The city municipal authorities, including elected representatives of the people, will remain in charge of water delivery services.  They will oversee the management of water supply services and employ a professional water supply company (the operator) under a 12-year contract to ensure the efficient and satisfactory delivery of water to the citizens of these cities.  The Government of Karnataka has set strict targets in the contract and the operator’s performance will be checked and independently verified against these.  Failure to meet targets will lead to reduced payments or even termination of the contract.

The operator will be responsible for designing a System Improvement Plan aimed at closing the current gaps in delivering water supply. The operator will manage the system’s day-to-day functioning and maintain the city’s water supply infrastructure and will also respond to customer complaints.

Ensuring Affordability for the Poor

To ensure that water remains affordable for the poor, the Hubballi-Dharwad authorities have applied a pro-poor policy in the demo zones and will now be adopted for the entire city.  This includes provisions to ensure that the water tariff for lifeline consumption (up to 8KL) is kept at levels that poorer households can afford.  The Project will also ensure that poorer households are able to avail of the improved services by subsidizing household-level water connections.

The operator will be required to collect the tariff on behalf of the city and transfer it to a city account, but the decisions on how much to charge will be made by the elected city corporation after consultation with all stakeholders, and in keeping with the tariff guidelines laid down by the state government.

The Project will also help the Hubballi-Dharwad Municipal Corporation set up a city-level water utility and build its capacity to take over and manage water supply operations once the contract with the operator comes to an end.

 


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Stakeholder Consultations in Hubballi-Dharwad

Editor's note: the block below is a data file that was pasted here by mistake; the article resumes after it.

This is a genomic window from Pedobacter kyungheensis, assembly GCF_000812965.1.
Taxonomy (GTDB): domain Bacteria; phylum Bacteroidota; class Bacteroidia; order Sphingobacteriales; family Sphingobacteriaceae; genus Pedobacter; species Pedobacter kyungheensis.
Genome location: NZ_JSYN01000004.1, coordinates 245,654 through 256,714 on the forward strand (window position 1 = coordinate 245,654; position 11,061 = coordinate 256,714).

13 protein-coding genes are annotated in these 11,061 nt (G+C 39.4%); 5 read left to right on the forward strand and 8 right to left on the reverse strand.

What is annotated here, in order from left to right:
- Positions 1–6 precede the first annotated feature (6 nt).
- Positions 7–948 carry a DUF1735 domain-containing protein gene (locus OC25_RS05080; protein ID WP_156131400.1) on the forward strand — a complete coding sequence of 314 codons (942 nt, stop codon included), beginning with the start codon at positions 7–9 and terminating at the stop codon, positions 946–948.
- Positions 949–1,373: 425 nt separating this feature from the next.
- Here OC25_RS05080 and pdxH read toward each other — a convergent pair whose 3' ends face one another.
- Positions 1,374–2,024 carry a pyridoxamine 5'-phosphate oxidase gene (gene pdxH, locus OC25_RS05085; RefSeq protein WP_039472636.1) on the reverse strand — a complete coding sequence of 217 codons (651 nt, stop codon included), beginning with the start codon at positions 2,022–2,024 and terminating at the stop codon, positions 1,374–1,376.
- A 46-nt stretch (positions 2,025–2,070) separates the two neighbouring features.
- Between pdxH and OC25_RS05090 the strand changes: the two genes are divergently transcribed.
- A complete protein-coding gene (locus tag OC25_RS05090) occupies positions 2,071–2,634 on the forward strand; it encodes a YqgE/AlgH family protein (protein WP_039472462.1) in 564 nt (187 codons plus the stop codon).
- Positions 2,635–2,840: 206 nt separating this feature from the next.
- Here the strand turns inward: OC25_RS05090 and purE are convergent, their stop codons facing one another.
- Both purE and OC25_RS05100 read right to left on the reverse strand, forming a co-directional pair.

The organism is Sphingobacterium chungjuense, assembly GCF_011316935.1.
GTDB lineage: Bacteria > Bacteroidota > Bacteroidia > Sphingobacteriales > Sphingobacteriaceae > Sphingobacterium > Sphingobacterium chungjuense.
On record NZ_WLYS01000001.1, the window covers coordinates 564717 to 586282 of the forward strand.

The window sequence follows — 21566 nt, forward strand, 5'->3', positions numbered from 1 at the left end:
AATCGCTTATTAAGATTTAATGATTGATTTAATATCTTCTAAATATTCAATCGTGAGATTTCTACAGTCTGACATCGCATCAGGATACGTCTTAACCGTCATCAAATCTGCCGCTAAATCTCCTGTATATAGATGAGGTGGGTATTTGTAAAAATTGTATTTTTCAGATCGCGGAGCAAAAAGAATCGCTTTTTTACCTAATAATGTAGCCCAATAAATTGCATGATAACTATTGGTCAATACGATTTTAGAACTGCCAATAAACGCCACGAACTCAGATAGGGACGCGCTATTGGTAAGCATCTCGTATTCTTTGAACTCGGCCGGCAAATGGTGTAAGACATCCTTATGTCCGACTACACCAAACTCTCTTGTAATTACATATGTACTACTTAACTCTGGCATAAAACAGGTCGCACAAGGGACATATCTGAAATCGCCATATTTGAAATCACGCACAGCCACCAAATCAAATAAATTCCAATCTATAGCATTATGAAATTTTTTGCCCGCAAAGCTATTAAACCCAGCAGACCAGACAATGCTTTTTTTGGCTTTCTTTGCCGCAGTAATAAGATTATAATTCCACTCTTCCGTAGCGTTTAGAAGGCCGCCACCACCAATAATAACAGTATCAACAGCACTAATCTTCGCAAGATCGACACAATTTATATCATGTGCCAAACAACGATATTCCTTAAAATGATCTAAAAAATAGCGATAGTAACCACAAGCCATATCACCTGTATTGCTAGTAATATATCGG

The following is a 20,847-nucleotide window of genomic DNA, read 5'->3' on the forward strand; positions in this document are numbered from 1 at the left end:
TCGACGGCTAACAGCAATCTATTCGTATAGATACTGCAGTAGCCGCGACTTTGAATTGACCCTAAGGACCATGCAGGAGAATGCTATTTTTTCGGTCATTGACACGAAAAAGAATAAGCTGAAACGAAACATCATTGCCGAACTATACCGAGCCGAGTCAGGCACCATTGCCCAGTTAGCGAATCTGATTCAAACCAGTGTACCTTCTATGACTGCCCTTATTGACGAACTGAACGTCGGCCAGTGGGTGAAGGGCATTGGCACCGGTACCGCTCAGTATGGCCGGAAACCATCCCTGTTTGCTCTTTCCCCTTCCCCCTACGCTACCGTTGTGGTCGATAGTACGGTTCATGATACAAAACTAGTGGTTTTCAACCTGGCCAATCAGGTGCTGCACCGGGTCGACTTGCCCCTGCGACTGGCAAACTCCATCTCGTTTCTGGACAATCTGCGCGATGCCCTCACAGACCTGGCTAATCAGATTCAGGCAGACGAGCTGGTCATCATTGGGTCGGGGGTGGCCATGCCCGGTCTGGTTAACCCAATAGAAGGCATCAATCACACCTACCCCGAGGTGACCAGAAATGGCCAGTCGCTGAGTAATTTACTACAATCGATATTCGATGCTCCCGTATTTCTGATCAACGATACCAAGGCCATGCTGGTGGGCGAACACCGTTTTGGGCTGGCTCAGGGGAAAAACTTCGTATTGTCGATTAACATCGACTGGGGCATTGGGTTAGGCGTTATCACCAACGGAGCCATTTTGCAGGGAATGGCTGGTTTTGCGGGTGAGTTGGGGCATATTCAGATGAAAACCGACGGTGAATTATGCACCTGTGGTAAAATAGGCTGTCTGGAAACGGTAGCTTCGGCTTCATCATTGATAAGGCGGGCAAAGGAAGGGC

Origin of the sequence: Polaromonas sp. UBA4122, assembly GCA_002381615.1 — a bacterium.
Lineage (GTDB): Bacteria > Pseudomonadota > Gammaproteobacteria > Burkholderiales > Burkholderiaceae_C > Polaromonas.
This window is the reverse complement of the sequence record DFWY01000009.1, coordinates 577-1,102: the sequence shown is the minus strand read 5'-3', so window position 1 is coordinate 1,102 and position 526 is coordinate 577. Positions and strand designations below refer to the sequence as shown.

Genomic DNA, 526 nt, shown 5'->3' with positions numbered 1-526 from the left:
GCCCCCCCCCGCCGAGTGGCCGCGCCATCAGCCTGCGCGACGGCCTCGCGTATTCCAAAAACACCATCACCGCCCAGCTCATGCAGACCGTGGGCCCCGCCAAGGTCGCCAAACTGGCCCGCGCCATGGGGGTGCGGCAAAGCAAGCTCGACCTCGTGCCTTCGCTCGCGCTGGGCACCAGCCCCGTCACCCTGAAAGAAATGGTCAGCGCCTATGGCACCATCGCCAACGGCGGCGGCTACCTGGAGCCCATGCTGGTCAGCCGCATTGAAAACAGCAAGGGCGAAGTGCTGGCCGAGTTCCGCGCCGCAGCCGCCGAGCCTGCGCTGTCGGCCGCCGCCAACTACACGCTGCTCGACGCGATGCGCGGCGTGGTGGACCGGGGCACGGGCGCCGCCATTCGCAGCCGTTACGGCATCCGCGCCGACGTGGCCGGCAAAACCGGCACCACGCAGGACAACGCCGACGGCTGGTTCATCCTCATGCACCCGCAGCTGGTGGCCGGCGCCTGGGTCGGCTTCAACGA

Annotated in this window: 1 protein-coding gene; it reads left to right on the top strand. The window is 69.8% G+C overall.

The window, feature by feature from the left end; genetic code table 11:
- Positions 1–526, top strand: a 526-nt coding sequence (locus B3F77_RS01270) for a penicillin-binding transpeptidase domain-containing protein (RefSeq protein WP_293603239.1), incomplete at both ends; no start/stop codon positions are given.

World Bank

The challenge before the city authorities is immense.  Like most Indian cities, the water supply systems are prone to inefficiencies and inadequate operations and maintenance.  Water leakages are high (>50%); not all households have connections to the city supply; where meters are installed they are often faulty or tampered with; and systems to monitor water quality, quantity and pressure are absent.  As a result, the three municipalities typically recover less than 25% of their operating costs and, like many other urban local bodies in the country, do not have the financial resources to undertake routine maintenance of their systems, let alone making the fresh infrastructure investments needed.

While improving the financial sustainability of water supply operations is their goal, the city authorities in Gulbarga, Belgaum and Hubli-Dharwad remain keenly aware that charging for water supply services should not hit the poor.  The Pro-poor Policy piloted in the demo zones was aimed at ensuring that water supply would remain affordable for the poor.    Similar provisions will be put into place for the entire city under the project, and while the private company managing the city’s water operations may be charged with collecting the tariff, the decisions on how much to charge will be made by the elected city corporation after consultations with all stakeholders.